ip access-group name in - does it apply to systems on the same subnet?

Discussion in 'Cisco' started by Adam Przestroga, Jun 9, 2009.

  1. Hi all,

    Perhaps a dumb question, but I need clarification.

    I have an ACL defined on a Catalyst 3560 VLAN interface. Does it apply
    to systems which reside within this VLAN and communicate with one
    another? Or perhaps, this ACL works only when the VLAN systems
    communicate with systems on another subnet?

    Thanks,
    APrzestroga
    Adam Przestroga, Jun 9, 2009
    #1
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  2. Adam Przestroga

    Trendkill Guest

    Re: ip access-group name in - does it apply to systems on the samesubnet?

    On Jun 9, 6:52 pm, Adam Przestroga <> wrote:
    > Hi all,
    >
    > Perhaps a dumb question, but I need clarification.
    >
    > I have an ACL defined on a Catalyst 3560 VLAN interface. Does it apply
    > to systems which reside within this VLAN and communicate with one
    > another? Or perhaps, this ACL works only when the VLAN systems
    > communicate with systems on another subnet?
    >
    > Thanks,
    > APrzestroga


    You apply an access-list in or out on a vlan or interface. If you
    apply it 'in' on vlan X, the access-list will only impact traffic it
    receives from Vlan X to the vlan interface. More importantly to your
    question, the only time a node on vlan X would send traffic to the
    vlan interface, is when it is sending traffic to its default gateway
    to be routed somewhere else. Conversely, applying it 'out' on vlan X,
    will only impact traffic that the router is putting onto Vlan X from
    another network. No access-list will impact traffic within a vlan
    since that will be handled by arps on the local machines/servers and
    switched...not routed. Access-lists are strictly layer 3, unless you
    start looking at vacls and other layer 2 related options.
    Trendkill, Jun 10, 2009
    #2
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  3. Re: ip access-group name in - does it apply to systems on the samesubnet?

    Trendkill wrote:
    > You apply an access-list in or out on a vlan or interface. If you
    > apply it 'in' on vlan X, the access-list will only impact traffic it
    > receives from Vlan X to the vlan interface. More importantly to your
    > question, the only time a node on vlan X would send traffic to the
    > vlan interface, is when it is sending traffic to its default gateway
    > to be routed somewhere else. Conversely, applying it 'out' on vlan X,
    > will only impact traffic that the router is putting onto Vlan X from
    > another network. No access-list will impact traffic within a vlan
    > since that will be handled by arps on the local machines/servers and
    > switched...not routed. Access-lists are strictly layer 3, unless you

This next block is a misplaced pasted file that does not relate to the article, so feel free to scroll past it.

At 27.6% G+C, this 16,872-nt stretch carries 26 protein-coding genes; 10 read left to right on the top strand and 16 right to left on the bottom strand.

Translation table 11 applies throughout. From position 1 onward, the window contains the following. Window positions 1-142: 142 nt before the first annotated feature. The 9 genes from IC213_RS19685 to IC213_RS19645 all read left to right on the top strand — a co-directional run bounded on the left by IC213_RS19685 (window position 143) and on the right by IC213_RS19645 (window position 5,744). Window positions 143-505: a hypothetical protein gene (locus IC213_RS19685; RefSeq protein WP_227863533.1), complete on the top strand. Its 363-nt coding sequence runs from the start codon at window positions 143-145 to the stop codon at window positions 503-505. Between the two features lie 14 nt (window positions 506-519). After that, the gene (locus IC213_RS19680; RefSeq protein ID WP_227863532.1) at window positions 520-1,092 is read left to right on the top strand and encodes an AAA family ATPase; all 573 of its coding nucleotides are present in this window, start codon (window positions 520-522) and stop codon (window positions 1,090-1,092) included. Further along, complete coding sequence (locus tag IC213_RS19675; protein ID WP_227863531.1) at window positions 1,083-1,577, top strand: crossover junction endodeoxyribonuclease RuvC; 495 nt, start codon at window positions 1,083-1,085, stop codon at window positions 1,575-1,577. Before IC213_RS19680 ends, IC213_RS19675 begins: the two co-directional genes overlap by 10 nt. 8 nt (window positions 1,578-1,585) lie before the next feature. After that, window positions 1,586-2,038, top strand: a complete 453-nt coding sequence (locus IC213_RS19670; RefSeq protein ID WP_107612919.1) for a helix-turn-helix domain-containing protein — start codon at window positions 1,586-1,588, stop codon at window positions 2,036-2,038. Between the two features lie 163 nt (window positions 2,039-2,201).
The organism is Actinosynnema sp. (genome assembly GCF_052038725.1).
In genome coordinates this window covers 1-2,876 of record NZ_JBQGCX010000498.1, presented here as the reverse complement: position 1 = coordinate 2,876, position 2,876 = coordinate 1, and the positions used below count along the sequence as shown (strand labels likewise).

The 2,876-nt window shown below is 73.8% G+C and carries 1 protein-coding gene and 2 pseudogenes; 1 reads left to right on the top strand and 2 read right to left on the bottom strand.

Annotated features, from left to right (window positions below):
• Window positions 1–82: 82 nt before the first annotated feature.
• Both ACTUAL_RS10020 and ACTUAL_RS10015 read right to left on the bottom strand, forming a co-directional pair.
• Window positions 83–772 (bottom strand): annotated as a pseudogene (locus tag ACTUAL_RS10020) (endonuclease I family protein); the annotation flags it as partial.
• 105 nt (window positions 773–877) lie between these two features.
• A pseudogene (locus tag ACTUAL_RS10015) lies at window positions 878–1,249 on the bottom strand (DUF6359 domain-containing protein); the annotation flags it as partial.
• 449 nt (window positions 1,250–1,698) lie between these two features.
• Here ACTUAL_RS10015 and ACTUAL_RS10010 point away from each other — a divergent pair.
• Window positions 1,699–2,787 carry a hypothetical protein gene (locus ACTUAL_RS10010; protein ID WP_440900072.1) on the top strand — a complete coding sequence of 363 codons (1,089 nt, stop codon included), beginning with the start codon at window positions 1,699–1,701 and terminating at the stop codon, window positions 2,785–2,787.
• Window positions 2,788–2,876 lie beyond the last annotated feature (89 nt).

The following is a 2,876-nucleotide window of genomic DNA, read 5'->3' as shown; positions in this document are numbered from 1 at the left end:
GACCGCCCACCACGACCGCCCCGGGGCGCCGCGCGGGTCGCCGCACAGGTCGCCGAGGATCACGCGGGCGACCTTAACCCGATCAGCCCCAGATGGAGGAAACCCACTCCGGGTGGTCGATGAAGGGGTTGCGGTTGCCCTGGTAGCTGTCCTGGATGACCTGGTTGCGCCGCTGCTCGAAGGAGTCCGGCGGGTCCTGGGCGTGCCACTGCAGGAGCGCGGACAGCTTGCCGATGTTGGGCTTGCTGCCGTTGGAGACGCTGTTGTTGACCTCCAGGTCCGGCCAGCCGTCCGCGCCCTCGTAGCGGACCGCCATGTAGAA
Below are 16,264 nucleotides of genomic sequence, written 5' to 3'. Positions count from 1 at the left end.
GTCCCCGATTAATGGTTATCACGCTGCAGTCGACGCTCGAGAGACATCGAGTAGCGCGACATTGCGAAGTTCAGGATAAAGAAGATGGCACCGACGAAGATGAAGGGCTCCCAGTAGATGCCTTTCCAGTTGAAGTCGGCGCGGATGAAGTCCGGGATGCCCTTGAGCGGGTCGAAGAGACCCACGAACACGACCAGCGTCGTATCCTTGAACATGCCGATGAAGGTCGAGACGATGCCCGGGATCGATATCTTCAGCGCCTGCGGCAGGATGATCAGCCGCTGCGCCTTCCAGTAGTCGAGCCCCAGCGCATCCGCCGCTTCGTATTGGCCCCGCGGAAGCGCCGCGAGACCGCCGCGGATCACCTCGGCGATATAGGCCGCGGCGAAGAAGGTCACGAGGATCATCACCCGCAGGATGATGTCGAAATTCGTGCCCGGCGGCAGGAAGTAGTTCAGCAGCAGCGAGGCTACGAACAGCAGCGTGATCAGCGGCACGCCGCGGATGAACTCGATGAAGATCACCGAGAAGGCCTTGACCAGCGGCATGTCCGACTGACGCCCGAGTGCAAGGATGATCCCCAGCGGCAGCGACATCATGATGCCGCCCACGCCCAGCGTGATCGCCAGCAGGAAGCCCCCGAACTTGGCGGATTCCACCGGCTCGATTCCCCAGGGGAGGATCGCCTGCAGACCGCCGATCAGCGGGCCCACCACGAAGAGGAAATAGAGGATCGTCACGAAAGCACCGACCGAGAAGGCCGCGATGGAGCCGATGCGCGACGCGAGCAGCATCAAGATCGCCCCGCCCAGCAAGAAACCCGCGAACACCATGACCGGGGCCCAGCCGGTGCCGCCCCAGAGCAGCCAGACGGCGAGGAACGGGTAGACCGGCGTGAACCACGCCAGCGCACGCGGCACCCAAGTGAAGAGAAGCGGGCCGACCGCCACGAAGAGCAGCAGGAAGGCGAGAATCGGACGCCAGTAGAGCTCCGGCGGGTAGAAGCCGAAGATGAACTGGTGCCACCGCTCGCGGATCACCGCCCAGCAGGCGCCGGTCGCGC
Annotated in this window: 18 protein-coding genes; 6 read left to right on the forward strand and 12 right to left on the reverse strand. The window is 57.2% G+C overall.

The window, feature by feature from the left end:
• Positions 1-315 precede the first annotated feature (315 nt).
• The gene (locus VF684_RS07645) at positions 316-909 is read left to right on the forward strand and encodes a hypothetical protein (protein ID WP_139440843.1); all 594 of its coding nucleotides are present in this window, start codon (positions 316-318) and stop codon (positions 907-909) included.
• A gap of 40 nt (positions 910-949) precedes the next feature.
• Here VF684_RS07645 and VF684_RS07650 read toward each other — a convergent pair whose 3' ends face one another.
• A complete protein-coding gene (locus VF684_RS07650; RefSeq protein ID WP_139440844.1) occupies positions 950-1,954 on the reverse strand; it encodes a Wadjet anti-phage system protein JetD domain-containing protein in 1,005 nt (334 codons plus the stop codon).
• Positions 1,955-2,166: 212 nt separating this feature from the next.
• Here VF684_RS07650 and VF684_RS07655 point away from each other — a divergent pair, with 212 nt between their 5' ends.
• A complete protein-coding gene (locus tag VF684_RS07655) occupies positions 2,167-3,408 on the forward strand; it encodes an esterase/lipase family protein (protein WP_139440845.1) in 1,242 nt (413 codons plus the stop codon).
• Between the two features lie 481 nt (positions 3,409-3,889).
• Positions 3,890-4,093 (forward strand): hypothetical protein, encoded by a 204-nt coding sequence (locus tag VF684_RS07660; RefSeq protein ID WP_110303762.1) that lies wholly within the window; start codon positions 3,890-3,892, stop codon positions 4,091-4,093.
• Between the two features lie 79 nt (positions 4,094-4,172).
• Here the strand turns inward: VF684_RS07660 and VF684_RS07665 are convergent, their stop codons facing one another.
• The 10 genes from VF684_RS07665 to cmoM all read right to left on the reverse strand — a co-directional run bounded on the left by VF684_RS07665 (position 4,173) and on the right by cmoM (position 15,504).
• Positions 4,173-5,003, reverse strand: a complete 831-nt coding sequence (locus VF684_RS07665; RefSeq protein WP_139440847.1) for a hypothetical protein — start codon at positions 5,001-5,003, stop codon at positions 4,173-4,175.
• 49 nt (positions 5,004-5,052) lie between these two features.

> start looking at vacls and other layer 2 related options.


    Thank you for the clarification. I have applied L2 ACL (access-map) and
    it seems to do the job.

    BTW. The "out" ACL applied on the gateway interface of VLAN X is a bit
    misleading...

    Regards,
    APrzestroga
    Adam Przestroga, Jun 10, 2009
    #3
  4. Adam Przestroga

    Trendkill Guest

    Re: ip access-group name in - does it apply to systems on the samesubnet?

    On Jun 10, 6:43 pm, Adam Przestroga <> wrote:
    > Trendkill wrote:
    > > You apply an access-list in or out on a vlan or interface.  If you
    > > apply it 'in' on vlan X, the access-list will only impact traffic it
    > > receives from Vlan X to the vlan interface.  More importantly to your
    > > question, the only time a node on vlan X would send traffic to the
    > > vlan interface, is when it is sending traffic to its default gateway
    > > to be routed somewhere else.  Conversely, applying it 'out' on vlan X,
    > > will only impact traffic that the router is putting onto Vlan X from
    > > another network.  No access-list will impact traffic within a vlan
    > > since that will be handled by arps on the local machines/servers and
    > > switched...not routed.  Access-lists are strictly layer 3, unless you
    > > start looking at vacls and other layer 2 related options.

    >
    > Thank you for the clarification. I have applied L2 ACL (access-map) and
    > it seems to do the job.
    >
    > BTW. The "out" ACL applied on the gateway interface of VLAN X is a bit
    > misleading...
    >
    > Regards,
    > APrzestroga


    Yes, the terminology has always carried some confusion. Best way to
    think of it is as a router on a stick. Picture the router as having
    one interface to a switch where all the nodes on the vlan are. If the
    router puts packets out onto the vlan (i.e. destined to a server/node
    on that network from another network), then that matches 'out' access
    lists. If the router receives a packet in on that vlan interface
    (i.e. destined to another network from one of the servers/nodes) then
    it matches 'in' access lists. Then just scale that up to many
    switched virtual interfaces (SVIs) or vlans on a 6500 series router/
    msfc....works the same way with just more interfaces...and some happen
    to be logical instead of physical.
    Trendkill, Jun 11, 2009
    #4
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